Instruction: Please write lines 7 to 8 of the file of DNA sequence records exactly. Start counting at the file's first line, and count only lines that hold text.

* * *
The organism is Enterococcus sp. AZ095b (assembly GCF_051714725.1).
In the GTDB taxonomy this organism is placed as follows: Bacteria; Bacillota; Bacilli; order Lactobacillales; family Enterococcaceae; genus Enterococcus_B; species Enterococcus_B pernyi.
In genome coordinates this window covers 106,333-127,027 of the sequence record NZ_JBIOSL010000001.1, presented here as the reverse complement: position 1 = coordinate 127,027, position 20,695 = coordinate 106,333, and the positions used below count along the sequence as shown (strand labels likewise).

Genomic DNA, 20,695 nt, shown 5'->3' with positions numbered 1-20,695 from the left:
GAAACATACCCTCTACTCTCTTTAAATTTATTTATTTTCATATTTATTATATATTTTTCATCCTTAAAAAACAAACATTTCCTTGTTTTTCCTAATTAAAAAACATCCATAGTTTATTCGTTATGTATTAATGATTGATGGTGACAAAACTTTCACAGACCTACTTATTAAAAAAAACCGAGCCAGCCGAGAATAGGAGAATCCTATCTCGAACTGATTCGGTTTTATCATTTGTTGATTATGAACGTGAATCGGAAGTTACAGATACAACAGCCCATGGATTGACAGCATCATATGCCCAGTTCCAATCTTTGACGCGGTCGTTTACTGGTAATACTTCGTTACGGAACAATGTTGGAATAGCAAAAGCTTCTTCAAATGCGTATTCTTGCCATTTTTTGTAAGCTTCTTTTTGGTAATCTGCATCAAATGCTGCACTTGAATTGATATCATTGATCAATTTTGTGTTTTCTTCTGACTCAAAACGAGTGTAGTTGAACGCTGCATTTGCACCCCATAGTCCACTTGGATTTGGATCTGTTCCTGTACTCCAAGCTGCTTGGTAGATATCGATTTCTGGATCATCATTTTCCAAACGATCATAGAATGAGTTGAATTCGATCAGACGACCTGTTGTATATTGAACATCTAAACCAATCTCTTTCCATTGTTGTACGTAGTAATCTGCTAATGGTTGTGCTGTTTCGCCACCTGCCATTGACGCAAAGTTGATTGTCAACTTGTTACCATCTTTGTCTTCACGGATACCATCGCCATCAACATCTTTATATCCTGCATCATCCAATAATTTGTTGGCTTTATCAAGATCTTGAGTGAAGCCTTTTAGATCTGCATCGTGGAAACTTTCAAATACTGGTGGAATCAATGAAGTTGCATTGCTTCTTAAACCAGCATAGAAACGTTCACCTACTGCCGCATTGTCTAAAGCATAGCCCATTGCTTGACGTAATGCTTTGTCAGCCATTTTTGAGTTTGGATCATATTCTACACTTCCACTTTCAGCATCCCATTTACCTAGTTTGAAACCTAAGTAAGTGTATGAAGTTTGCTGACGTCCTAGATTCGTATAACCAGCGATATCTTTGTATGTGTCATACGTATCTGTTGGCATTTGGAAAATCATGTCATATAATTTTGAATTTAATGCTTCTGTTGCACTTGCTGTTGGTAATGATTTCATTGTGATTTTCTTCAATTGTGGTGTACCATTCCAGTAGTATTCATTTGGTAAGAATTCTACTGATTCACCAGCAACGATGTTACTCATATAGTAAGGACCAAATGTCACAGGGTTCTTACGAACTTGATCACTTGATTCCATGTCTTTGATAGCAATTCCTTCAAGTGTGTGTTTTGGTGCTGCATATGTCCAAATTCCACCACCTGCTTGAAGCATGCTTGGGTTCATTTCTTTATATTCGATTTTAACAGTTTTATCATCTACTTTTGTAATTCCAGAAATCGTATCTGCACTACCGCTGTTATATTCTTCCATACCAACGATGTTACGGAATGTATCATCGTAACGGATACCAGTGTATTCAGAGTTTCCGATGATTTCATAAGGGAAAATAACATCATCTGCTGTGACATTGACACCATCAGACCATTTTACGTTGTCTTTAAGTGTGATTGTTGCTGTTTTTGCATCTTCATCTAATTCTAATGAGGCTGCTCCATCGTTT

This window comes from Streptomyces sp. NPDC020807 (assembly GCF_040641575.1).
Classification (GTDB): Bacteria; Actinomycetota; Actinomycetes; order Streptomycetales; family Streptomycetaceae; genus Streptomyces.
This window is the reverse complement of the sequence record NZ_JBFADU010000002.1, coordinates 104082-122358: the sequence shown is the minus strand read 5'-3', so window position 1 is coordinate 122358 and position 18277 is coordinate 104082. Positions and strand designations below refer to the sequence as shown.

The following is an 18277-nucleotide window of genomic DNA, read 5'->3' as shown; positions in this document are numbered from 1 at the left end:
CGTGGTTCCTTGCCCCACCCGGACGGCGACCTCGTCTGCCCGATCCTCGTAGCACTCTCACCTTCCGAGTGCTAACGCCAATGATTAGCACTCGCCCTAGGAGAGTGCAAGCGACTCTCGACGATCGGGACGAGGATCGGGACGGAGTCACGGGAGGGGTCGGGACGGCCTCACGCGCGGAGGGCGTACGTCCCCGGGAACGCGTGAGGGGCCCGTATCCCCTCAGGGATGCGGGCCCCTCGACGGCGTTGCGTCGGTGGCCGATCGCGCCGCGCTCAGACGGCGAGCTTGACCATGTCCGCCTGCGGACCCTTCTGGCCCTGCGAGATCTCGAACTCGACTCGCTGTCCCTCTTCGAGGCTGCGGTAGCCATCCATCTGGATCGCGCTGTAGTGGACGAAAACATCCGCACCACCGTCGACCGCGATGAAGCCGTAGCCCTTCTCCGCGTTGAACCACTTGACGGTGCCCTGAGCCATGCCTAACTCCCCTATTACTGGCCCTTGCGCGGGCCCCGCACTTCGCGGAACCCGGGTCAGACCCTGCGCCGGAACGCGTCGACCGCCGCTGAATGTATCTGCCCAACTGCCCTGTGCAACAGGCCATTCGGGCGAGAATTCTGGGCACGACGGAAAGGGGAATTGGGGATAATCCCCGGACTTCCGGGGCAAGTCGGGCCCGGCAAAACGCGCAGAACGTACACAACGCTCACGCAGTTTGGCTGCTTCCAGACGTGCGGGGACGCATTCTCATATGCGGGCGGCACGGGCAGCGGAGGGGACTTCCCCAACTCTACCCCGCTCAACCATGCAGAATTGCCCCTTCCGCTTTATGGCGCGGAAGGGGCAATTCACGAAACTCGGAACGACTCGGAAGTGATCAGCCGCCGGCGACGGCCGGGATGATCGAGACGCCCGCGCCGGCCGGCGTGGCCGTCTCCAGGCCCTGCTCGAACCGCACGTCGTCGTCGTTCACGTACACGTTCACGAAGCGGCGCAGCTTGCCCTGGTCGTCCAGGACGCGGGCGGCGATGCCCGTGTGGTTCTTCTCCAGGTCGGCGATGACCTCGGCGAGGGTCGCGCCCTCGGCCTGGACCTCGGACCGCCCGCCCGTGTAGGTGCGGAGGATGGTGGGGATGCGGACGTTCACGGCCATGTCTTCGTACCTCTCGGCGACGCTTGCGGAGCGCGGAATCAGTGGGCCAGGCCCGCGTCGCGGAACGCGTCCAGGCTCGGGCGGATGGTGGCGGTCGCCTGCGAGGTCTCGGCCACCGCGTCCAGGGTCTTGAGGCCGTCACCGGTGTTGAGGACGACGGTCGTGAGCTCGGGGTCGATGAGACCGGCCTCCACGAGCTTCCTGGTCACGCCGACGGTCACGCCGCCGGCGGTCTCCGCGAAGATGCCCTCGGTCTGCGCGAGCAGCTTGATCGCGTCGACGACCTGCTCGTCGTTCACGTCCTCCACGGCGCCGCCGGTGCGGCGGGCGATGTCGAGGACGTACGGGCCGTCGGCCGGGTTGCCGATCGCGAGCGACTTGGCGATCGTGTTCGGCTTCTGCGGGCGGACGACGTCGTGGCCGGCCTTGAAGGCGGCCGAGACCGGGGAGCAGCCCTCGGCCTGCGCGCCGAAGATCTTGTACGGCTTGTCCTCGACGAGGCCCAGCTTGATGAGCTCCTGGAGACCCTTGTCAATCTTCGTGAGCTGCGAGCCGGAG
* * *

Classification (GTDB): Bacteria; Actinomycetota; Actinomycetes; order Streptomycetales; family Streptomycetaceae; genus Streptomyces.
This window is the reverse complement of the sequence record NZ_JBFADU010000002.1, coordinates 104082-122358: the sequence shown is the minus strand read 5'-3', so window position 1 is coordinate 122358 and position 18277 is coordinate 104082. Positions and strand designations below refer to the sequence as shown.